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PLATEAU STATE
Posted to the web: 3/3/2003 9:51:24 AM
 
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BACKGROUND INFORMATION

Historical Development: Plateau State, which derives its name from the Jos Plateau, is located more or less at the centre of

Iyom Rocks - A typical scenery around Plateau State
Iyom Rocks - A typical scenery around Plateau State

the country. The State has an area of about 26,899, sq.km and shares common boundaries with Benue, Nassarawa, Kaduna, Taraba, Bauchi and Gombe States.

Plateau State is a product of half a century of boundary adjustments arisng on the one hand, from the ambition of the colonial masters to create a province which consisted largely of non-muslims under one Resident, in order to protect the railway line being constructed at that time and guarantee the sustenance of tin mining activities which began in 1902, and the strong desire of the peoples in this area for political self-determination, on the other hand.

In the formative years of British colonialism in Nigeria, much of Plateau State was part of Bauchi Province. In 1926, Plateau Province, comprising Jos and Pankshin Divisions, was carved out of Bauchi Province. At various times between 1926 and 1976, the boundary of Plateau Province oscillated, paralleling the general trend of political development in the country, as the government of the day acquiesced to the agitation of different ethnic groups to be merged with their kith and kin who are of larger concentrations in other provinces.

University of Jos, Jos
University of Jos, Jos

During this period, therefore, some administrative units or Divisions as they were then called, from neighbouring provinces were added to or subtracted from Plateau Province. In May 1967, Benue and Plateau Provinces were merged to form Benue-Plateau State, one of the twelve states into which the military administration of General Yakubu Gowon divided Nigeria in place of the four then existing regions.

The division of the country into smaller semi-autonomous states was an attempt to introduce a sense of balance between the north and the south, and to save the Federation from total disintegration which was imminent from the polarization of the country along ethnic lines after the bloody military take over of 1966 and the subsequent crisis which led to an attempted secession by the Eastern Region. Benue-Plateau State emerged as one of those large states of the Federation where pressure was mounted on the Federal Government immediately after the civil war for the creation of more states.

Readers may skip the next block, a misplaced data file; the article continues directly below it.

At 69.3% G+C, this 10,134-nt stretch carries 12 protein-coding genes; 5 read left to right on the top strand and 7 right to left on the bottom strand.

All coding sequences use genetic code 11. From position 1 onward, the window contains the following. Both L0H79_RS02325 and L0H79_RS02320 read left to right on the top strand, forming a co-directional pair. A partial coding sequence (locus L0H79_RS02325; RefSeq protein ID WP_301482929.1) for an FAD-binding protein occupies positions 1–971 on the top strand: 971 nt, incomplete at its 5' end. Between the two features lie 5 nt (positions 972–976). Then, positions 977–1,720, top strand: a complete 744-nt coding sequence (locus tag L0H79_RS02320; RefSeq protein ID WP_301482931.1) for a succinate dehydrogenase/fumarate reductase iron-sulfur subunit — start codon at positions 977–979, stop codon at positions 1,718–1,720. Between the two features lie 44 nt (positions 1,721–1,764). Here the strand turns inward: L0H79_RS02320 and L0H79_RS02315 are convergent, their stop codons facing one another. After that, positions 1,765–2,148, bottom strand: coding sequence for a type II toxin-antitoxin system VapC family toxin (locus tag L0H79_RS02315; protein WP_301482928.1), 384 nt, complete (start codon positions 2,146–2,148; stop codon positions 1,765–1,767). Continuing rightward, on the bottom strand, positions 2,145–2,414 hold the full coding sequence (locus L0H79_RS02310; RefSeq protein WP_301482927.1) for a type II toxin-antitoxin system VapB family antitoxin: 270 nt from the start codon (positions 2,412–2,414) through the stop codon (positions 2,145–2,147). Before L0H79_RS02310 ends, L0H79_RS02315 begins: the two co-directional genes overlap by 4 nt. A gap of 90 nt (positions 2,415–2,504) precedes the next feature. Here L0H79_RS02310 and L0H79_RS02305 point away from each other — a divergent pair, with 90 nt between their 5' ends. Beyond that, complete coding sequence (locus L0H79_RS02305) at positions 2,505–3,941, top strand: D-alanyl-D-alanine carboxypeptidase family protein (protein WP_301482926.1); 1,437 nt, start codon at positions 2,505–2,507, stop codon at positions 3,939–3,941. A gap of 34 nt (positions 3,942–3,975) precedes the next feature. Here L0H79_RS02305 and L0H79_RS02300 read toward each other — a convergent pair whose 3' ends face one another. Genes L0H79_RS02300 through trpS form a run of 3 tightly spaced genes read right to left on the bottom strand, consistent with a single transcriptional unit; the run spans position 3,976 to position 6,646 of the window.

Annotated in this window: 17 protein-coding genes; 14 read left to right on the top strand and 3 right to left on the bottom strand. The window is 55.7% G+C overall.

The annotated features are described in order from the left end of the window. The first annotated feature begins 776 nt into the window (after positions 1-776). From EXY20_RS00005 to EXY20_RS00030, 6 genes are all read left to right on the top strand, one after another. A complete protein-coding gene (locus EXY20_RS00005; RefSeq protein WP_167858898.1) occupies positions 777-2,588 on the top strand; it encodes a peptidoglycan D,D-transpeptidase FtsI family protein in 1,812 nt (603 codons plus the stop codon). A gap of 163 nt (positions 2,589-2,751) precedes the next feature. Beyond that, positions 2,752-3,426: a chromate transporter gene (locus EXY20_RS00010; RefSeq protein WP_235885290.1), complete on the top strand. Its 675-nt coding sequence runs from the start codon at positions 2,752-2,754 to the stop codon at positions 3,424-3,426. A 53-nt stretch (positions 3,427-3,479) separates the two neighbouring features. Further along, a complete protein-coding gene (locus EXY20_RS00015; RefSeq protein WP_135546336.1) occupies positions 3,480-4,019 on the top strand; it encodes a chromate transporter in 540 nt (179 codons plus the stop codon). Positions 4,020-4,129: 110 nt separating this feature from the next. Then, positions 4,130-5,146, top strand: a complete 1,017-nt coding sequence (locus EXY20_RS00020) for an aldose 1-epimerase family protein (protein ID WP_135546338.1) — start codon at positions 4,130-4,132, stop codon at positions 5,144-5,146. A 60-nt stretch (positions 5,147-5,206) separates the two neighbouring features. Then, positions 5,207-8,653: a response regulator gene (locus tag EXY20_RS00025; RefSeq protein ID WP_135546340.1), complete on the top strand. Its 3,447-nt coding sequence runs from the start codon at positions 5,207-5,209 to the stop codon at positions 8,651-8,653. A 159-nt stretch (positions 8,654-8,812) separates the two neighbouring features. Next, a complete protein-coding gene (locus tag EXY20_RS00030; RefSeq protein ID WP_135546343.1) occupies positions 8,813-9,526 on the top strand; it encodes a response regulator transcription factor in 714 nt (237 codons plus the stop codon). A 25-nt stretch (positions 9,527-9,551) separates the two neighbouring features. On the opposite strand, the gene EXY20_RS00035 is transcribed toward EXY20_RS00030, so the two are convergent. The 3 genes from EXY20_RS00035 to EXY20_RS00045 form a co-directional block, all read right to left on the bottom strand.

The waterland of Plateau State ( A negative consequence of mining activities )
The waterland of Plateau State ( A negative consequence of mining activities )

When the country was however further divided into nineteen states in 1976, Plateau Province was severed from Benue-Plateau State to become Plateau State. In 1996, the present Nassarawa State was carved out of the western half of Plateau State by the Abacha military regime.

Administrative Areas: Plateau State started off in 1976 with fourteen local government areas (LGAs). New LGAs were carved out of the large ones in 1989, 1991 and 1996, so that today, the new Plateau State consists of the following seventeen LGAs: Jos North, Jos South, Jos East, Bassa, Kanam, Barakin Ladi, Quai'an-Pam, Wase, Langtang North, Langtang South, Pankshin, Shendam, Riyom, Mikang, Kanke, Mangu and Bokkos.

Administrative Structure: The Plateau State administrative structure consists of the State Cabinet, House of Assembly and Local Govern ments. Key functionaries at the state government level are the Governor (chief executive), Deputy Governor, Secretary to the state government, Commissioners (cabinet members), special advisers, permanent secretaries, board chairmen and general managers.

Yakubu Gowon Dam, Bukuru
Yakubu Gowon Dam, Bukuru

The House of Assembly comprises, the Speaker, Deputy Speaker, Clerk of the House, majority and minority leaders and chief whip. At the Local Government level, the chairman is the chief executive, while his cabinet consists of appointed port folio councilors.

The elected councilors make up the legislative arm. Plateau State is divided into chiefdoms and emirates, each encompassing ethnic groups who share common affinities. Leaders of the chiefdoms are elected by the people from amongst several contestants who may not be related to any past chiefdom leaders, while succession to the position of an emir is hereditary.

 

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